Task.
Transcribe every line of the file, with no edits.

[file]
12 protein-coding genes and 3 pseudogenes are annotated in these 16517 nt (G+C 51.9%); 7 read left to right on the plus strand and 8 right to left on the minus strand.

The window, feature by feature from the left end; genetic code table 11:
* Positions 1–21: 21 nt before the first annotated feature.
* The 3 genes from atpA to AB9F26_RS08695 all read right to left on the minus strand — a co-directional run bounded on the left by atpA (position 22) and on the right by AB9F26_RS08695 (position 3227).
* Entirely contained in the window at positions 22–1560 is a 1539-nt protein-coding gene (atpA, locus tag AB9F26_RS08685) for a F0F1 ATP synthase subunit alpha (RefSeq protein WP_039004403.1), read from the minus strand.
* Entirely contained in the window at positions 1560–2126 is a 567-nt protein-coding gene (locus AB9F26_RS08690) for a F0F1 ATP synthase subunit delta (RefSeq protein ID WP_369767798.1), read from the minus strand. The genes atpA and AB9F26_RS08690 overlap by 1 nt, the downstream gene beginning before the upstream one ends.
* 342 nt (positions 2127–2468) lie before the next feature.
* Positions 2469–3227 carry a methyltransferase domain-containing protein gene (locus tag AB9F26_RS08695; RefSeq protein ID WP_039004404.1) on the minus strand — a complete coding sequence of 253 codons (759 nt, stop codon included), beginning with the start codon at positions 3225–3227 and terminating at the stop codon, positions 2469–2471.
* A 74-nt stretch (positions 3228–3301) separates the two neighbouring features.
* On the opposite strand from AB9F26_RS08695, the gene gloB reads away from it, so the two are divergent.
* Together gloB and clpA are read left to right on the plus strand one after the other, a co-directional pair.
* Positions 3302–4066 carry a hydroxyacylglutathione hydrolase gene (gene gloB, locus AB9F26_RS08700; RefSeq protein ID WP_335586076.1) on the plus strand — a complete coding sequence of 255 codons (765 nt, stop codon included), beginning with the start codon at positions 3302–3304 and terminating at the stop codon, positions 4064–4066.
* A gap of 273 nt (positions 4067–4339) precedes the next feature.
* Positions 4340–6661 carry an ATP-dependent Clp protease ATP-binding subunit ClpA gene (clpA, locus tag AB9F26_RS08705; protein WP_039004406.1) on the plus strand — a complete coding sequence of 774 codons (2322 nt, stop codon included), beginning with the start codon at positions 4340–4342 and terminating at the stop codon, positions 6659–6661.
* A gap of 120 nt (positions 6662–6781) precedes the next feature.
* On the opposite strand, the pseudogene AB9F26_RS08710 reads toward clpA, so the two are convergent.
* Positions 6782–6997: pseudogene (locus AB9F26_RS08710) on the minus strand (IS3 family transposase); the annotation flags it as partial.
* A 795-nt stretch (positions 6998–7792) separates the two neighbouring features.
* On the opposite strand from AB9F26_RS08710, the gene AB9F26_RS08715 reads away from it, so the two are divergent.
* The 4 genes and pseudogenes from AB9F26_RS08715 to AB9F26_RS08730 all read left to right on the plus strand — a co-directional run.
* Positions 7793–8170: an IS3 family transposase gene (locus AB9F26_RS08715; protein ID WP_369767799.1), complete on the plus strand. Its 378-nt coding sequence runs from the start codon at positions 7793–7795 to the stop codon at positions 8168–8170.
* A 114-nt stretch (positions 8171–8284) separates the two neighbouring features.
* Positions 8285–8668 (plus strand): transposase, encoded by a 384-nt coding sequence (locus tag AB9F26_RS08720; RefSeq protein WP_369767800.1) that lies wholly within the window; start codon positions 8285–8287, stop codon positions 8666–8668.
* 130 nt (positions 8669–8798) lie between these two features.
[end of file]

12 protein-coding genes and 3 pseudogenes are annotated in these 16517 nt (G+C 51.9%); 7 read left to right on the plus strand and 8 right to left on the minus strand.

The window, feature by feature from the left end; genetic code table 11:
* Positions 1–21: 21 nt before the first annotated feature.
* The 3 genes from atpA to AB9F26_RS08695 all read right to left on the minus strand — a co-directional run bounded on the left by atpA (position 22) and on the right by AB9F26_RS08695 (position 3227).
* Entirely contained in the window at positions 22–1560 is a 1539-nt protein-coding gene (atpA, locus tag AB9F26_RS08685) for a F0F1 ATP synthase subunit alpha (RefSeq protein WP_039004403.1), read from the minus strand.
* Entirely contained in the window at positions 1560–2126 is a 567-nt protein-coding gene (locus AB9F26_RS08690) for a F0F1 ATP synthase subunit delta (RefSeq protein ID WP_369767798.1), read from the minus strand. The genes atpA and AB9F26_RS08690 overlap by 1 nt, the downstream gene beginning before the upstream one ends.
* 342 nt (positions 2127–2468) lie before the next feature.
* Positions 2469–3227 carry a methyltransferase domain-containing protein gene (locus tag AB9F26_RS08695; RefSeq protein ID WP_039004404.1) on the minus strand — a complete coding sequence of 253 codons (759 nt, stop codon included), beginning with the start codon at positions 3225–3227 and terminating at the stop codon, positions 2469–2471.
* A 74-nt stretch (positions 3228–3301) separates the two neighbouring features.
* On the opposite strand from AB9F26_RS08695, the gene gloB reads away from it, so the two are divergent.
* Together gloB and clpA are read left to right on the plus strand one after the other, a co-directional pair.
* Positions 3302–4066 carry a hydroxyacylglutathione hydrolase gene (gene gloB, locus AB9F26_RS08700; RefSeq protein ID WP_335586076.1) on the plus strand — a complete coding sequence of 255 codons (765 nt, stop codon included), beginning with the start codon at positions 3302–3304 and terminating at the stop codon, positions 4064–4066.
* A gap of 273 nt (positions 4067–4339) precedes the next feature.
* Positions 4340–6661 carry an ATP-dependent Clp protease ATP-binding subunit ClpA gene (clpA, locus tag AB9F26_RS08705; protein WP_039004406.1) on the plus strand — a complete coding sequence of 774 codons (2322 nt, stop codon included), beginning with the start codon at positions 4340–4342 and terminating at the stop codon, positions 6659–6661.
* A gap of 120 nt (positions 6662–6781) precedes the next feature.
* On the opposite strand, the pseudogene AB9F26_RS08710 reads toward clpA, so the two are convergent.
* Positions 6782–6997: pseudogene (locus AB9F26_RS08710) on the minus strand (IS3 family transposase); the annotation flags it as partial.
* A 795-nt stretch (positions 6998–7792) separates the two neighbouring features.
* On the opposite strand from AB9F26_RS08710, the gene AB9F26_RS08715 reads away from it, so the two are divergent.
* The 4 genes and pseudogenes from AB9F26_RS08715 to AB9F26_RS08730 all read left to right on the plus strand — a co-directional run.
* Positions 7793–8170: an IS3 family transposase gene (locus AB9F26_RS08715; protein ID WP_369767799.1), complete on the plus strand. Its 378-nt coding sequence runs from the start codon at positions 7793–7795 to the stop codon at positions 8168–8170.
* A 114-nt stretch (positions 8171–8284) separates the two neighbouring features.
* Positions 8285–8668 (plus strand): transposase, encoded by a 384-nt coding sequence (locus tag AB9F26_RS08720; RefSeq protein WP_369767800.1) that lies wholly within the window; start codon positions 8285–8287, stop codon positions 8666–8668.
* 130 nt (positions 8669–8798) lie between these two features.